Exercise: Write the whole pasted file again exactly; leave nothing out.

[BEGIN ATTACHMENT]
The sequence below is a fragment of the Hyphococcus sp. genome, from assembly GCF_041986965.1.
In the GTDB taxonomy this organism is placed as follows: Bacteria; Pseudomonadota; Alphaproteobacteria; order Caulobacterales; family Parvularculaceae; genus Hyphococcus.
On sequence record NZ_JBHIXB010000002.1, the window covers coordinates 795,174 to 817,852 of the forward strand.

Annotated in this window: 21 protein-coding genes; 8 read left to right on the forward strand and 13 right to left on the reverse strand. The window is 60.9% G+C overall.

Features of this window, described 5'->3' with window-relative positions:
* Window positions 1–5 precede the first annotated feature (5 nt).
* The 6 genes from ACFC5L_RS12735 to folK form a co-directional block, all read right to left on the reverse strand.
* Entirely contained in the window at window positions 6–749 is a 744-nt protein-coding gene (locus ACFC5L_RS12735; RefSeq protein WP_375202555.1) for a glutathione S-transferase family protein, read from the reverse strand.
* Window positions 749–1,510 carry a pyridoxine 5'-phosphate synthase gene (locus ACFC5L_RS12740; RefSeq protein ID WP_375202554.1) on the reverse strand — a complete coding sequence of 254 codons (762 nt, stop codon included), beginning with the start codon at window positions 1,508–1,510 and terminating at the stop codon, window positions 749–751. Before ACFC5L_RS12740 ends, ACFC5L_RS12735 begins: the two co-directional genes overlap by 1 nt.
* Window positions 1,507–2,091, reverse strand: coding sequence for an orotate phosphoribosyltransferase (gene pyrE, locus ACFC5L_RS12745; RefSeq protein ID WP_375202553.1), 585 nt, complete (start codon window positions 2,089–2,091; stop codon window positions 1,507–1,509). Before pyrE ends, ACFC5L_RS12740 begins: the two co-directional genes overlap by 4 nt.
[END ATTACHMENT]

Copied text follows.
The sequence below is a fragment of the Hyphococcus sp. genome, from assembly GCF_041986965.1.
In the GTDB taxonomy this organism is placed as follows: Bacteria; Pseudomonadota; Alphaproteobacteria; order Caulobacterales; family Parvularculaceae; genus Hyphococcus.
On sequence record NZ_JBHIXB010000002.1, the window covers coordinates 795,174 to 817,852 of the forward strand.

Annotated in this window: 21 protein-coding genes; 8 read left to right on the forward strand and 13 right to left on the reverse strand. The window is 60.9% G+C overall.

Features of this window, described 5'->3' with window-relative positions:
* Window positions 1–5 precede the first annotated feature (5 nt).
* The 6 genes from ACFC5L_RS12735 to folK form a co-directional block, all read right to left on the reverse strand.
* Entirely contained in the window at window positions 6–749 is a 744-nt protein-coding gene (locus ACFC5L_RS12735; RefSeq protein WP_375202555.1) for a glutathione S-transferase family protein, read from the reverse strand.
* Window positions 749–1,510 carry a pyridoxine 5'-phosphate synthase gene (locus ACFC5L_RS12740; RefSeq protein ID WP_375202554.1) on the reverse strand — a complete coding sequence of 254 codons (762 nt, stop codon included), beginning with the start codon at window positions 1,508–1,510 and terminating at the stop codon, window positions 749–751. Before ACFC5L_RS12740 ends, ACFC5L_RS12735 begins: the two co-directional genes overlap by 1 nt.
* Window positions 1,507–2,091, reverse strand: coding sequence for an orotate phosphoribosyltransferase (gene pyrE, locus ACFC5L_RS12745; RefSeq protein ID WP_375202553.1), 585 nt, complete (start codon window positions 2,089–2,091; stop codon window positions 1,507–1,509). Before pyrE ends, ACFC5L_RS12740 begins: the two co-directional genes overlap by 4 nt.